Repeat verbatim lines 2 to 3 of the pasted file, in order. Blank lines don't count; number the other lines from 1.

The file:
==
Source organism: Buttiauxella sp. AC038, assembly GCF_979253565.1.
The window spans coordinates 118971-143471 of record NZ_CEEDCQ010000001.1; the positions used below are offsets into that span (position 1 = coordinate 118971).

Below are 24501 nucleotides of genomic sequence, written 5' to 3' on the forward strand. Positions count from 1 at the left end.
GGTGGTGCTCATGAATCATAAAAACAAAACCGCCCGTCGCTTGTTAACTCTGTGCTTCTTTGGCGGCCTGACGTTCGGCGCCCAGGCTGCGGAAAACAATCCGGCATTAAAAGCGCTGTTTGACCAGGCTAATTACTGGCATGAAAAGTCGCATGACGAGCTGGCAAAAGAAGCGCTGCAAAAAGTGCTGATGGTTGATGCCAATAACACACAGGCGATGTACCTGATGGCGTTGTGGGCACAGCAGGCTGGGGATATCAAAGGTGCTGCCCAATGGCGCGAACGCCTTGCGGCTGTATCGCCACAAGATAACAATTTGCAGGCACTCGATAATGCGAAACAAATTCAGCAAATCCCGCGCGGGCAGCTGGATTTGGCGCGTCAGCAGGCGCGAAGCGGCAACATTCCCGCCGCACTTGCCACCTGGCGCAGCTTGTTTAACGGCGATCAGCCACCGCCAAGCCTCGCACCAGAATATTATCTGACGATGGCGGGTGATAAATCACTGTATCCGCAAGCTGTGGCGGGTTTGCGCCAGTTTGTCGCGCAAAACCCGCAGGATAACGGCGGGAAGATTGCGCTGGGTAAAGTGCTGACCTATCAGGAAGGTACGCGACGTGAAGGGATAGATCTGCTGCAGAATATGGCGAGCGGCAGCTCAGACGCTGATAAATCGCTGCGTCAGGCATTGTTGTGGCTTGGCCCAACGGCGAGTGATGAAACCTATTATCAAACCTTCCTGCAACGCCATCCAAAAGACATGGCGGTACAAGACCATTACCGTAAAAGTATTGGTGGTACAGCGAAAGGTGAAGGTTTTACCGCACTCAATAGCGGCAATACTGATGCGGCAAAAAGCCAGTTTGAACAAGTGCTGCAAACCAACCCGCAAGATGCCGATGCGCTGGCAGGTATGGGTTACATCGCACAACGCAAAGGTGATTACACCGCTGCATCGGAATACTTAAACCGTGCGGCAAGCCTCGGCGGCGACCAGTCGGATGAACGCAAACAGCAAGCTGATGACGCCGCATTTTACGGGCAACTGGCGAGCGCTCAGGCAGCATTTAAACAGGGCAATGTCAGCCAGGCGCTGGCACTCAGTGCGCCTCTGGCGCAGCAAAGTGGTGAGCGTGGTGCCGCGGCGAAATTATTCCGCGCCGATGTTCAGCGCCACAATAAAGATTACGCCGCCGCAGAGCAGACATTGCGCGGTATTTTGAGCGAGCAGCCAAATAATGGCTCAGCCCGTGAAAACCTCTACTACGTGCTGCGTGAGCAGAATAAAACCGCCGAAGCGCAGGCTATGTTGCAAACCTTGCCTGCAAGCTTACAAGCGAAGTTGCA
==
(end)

The window spans coordinates 118971-143471 of record NZ_CEEDCQ010000001.1; the positions used below are offsets into that span (position 1 = coordinate 118971).

Below are 24501 nucleotides of genomic sequence, written 5' to 3' on the forward strand. Positions count from 1 at the left end.